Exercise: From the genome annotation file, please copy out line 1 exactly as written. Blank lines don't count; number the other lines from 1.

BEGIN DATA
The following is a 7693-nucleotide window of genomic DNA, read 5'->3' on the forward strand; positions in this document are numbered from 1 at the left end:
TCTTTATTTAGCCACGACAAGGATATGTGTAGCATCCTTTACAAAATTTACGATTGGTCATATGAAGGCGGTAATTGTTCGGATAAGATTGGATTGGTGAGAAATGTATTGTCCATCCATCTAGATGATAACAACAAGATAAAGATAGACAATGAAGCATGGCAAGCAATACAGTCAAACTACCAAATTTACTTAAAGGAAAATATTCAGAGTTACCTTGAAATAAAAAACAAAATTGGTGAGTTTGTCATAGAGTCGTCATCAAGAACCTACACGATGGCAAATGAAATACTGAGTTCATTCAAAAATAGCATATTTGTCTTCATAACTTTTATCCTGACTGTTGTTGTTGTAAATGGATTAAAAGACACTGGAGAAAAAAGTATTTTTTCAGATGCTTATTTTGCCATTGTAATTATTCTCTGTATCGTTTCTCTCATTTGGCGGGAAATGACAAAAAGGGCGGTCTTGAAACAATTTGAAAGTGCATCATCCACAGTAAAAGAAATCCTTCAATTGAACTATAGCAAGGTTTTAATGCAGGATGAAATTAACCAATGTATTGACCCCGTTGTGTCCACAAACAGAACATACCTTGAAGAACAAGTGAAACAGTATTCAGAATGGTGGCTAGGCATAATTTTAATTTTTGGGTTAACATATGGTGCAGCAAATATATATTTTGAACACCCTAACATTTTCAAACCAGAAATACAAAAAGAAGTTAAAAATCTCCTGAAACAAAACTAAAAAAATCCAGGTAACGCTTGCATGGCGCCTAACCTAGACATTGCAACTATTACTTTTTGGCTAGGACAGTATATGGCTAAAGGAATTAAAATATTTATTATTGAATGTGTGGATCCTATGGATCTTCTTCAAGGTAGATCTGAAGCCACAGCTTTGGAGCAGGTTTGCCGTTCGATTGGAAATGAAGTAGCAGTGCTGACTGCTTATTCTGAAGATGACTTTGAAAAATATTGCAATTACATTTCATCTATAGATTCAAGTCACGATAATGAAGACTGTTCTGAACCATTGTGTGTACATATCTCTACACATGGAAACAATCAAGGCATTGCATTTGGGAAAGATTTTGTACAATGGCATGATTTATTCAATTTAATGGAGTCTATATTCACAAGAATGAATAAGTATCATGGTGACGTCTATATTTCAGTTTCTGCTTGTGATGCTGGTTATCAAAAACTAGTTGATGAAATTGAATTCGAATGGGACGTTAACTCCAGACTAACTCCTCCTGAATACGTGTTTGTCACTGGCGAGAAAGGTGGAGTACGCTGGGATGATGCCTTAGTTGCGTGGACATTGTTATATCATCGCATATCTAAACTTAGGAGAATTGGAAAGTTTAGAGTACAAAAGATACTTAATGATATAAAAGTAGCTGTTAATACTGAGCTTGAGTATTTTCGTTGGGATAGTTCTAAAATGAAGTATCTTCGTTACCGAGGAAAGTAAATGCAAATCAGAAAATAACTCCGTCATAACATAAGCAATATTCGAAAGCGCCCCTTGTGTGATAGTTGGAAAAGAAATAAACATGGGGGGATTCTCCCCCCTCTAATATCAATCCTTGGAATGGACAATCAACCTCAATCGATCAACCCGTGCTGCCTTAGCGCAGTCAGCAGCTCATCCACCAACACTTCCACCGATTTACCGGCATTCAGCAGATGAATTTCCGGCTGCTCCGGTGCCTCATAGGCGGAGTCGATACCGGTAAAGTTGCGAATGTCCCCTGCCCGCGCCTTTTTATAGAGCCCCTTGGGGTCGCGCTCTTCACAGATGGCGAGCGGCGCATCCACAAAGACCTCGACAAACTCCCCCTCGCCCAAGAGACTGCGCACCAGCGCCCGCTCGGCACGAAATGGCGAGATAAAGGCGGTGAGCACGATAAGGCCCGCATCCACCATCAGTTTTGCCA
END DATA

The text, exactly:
The following is a 7693-nucleotide window of genomic DNA, read 5'->3' on the forward strand; positions in this document are numbered from 1 at the left end: